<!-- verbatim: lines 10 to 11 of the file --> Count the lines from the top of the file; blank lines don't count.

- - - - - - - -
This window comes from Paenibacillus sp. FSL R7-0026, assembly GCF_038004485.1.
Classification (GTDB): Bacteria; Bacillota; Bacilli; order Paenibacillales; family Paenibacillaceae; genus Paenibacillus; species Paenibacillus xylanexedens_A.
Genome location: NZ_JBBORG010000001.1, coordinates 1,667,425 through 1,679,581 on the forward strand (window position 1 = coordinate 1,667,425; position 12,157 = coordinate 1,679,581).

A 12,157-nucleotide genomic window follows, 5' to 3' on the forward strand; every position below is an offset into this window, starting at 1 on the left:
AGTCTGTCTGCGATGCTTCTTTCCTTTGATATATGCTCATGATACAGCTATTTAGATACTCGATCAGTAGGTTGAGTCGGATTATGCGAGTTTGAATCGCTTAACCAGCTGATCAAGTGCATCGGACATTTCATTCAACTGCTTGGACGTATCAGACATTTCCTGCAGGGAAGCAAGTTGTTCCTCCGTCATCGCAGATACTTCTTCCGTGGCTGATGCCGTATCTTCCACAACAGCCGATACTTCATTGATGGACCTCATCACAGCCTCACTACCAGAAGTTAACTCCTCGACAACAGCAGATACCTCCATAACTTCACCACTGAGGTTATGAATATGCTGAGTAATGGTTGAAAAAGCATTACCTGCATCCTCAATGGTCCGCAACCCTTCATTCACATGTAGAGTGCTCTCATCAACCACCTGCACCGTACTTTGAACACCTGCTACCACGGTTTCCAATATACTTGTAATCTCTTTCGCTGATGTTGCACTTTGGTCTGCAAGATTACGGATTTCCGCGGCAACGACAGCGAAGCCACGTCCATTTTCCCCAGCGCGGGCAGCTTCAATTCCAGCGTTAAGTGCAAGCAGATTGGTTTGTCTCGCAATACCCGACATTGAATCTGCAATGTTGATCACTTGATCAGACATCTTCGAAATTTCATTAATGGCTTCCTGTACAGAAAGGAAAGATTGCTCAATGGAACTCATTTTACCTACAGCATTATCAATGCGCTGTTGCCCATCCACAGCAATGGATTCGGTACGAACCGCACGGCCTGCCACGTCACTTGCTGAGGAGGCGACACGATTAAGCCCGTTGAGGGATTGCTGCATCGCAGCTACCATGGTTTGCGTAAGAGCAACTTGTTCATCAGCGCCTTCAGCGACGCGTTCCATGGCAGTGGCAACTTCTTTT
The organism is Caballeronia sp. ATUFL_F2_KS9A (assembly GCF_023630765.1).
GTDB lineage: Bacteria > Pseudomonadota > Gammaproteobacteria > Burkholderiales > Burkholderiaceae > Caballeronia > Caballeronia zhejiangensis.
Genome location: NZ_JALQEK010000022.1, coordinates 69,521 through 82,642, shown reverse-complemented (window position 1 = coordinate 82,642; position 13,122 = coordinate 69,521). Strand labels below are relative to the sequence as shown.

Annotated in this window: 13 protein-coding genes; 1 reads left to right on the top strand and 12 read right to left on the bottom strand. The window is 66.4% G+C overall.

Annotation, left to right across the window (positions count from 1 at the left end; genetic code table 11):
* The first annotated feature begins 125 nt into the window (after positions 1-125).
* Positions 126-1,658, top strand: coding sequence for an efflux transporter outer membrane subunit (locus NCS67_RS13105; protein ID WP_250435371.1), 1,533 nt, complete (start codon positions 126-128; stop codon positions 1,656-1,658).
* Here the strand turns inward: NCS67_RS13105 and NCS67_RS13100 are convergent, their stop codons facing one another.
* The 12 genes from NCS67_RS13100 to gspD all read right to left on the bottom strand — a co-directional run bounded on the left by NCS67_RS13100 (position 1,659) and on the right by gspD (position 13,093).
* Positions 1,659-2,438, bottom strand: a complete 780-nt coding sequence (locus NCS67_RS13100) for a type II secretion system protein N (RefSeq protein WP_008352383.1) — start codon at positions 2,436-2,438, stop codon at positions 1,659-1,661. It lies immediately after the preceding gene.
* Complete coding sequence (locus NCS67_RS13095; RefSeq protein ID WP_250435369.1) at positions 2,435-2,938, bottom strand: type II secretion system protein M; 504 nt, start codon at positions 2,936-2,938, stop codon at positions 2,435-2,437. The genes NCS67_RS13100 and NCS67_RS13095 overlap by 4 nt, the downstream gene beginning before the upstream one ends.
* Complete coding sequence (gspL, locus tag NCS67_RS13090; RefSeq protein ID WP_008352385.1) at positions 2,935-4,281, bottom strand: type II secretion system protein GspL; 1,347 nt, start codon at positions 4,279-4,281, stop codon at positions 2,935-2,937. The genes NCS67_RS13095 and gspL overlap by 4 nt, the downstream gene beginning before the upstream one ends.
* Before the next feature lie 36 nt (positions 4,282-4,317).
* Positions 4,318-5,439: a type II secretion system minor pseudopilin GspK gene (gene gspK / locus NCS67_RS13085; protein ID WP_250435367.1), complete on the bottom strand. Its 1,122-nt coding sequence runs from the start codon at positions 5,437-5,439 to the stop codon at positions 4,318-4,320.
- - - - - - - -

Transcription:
Annotation, left to right across the window (positions count from 1 at the left end; genetic code table 11):
* The first annotated feature begins 125 nt into the window (after positions 1-125).